Taj Gibson was ejected from the Bulls’ Game 5 loss to the Cavaliers, for a “kick” to Matthew Dellavedova that didn’t look nearly as bad on the replay as it did in real time.
Dellavedova had grabbed Gibson with a leg lock, which caused Gibson to shake his foot free. That more than anything else is why he appeared to kick Dellavedova while he was down, and despite this being clear on the replay, the officials felt that a flagrant-two foul was warranted — perhaps due to the totality of Gibson’s actions during the entire possession.
A day later, the league ruled that Dellavedova would be issued a retroactive technical foul for his actions. But Gibson’s flagrant-two would stand as called, and that has him in line for an automatic suspension should he pick up another flagrant foul at any point during the postseason.
The NBA retroactively assessed a technical foul to Cavaliers guard Matthew Dellavedova for his role in the altercation Tuesday that led to Taj Gibson’s ejection with 10 minutes, 25 seconds left in Game 5.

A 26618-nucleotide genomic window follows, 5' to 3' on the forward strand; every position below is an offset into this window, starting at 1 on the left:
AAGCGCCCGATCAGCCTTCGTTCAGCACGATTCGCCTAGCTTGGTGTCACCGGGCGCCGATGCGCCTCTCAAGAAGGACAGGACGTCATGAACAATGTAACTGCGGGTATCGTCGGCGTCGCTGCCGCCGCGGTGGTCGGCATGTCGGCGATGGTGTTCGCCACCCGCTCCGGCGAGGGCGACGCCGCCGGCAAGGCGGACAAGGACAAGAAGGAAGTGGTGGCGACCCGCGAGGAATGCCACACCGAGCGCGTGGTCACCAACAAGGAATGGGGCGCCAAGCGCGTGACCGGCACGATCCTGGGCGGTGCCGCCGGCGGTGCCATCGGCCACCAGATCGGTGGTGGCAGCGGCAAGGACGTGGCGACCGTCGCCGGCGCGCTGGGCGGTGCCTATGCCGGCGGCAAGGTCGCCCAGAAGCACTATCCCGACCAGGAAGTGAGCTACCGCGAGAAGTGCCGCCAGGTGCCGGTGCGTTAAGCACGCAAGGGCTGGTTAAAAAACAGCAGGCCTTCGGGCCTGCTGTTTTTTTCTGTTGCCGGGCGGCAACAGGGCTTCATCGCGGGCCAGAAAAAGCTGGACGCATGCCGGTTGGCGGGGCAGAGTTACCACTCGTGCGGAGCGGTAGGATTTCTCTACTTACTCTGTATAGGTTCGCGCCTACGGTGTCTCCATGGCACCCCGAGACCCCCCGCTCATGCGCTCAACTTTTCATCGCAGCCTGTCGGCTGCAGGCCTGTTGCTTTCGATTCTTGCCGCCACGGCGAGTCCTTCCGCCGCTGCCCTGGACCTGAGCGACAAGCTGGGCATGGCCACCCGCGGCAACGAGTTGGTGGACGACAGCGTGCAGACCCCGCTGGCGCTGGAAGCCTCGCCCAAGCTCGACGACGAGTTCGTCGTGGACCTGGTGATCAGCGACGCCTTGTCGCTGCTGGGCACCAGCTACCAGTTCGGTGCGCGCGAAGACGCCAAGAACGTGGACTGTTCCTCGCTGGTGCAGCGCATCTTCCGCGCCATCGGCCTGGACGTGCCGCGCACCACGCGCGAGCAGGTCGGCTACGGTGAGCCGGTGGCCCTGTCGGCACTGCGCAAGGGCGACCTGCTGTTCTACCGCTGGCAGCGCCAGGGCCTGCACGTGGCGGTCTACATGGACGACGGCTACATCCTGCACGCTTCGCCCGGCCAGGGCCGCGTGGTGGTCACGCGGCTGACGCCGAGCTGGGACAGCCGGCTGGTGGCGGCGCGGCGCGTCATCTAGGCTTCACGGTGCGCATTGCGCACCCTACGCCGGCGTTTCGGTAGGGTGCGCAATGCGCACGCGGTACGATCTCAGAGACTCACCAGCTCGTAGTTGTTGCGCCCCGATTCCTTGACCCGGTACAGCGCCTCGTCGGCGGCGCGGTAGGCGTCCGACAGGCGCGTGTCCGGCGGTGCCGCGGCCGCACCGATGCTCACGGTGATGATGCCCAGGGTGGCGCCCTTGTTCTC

Gibson’s flagrant-2 foul didn’t get downgraded, which means he has three points for two flagrant fouls during the postseason. Another flagrant would trigger an automatic suspension — one game for a flagrant-1 and two for a flagrant-2.
“Still don’t understand it,” Bulls coach Tom Thibodeau said of Gibson’s ejection. “It was a nothing play.”
By itself, it was indeed. But Gibson was working on a confrontation with Dellavedova from the possession’s early stages, and the end result (to me) meant the ejection was justified.
Gibson will need to be careful the rest of the way, but with the Bulls facing elimination should they lose at home to the Cavaliers on Thursday, he may not have to watch himself for that much longer.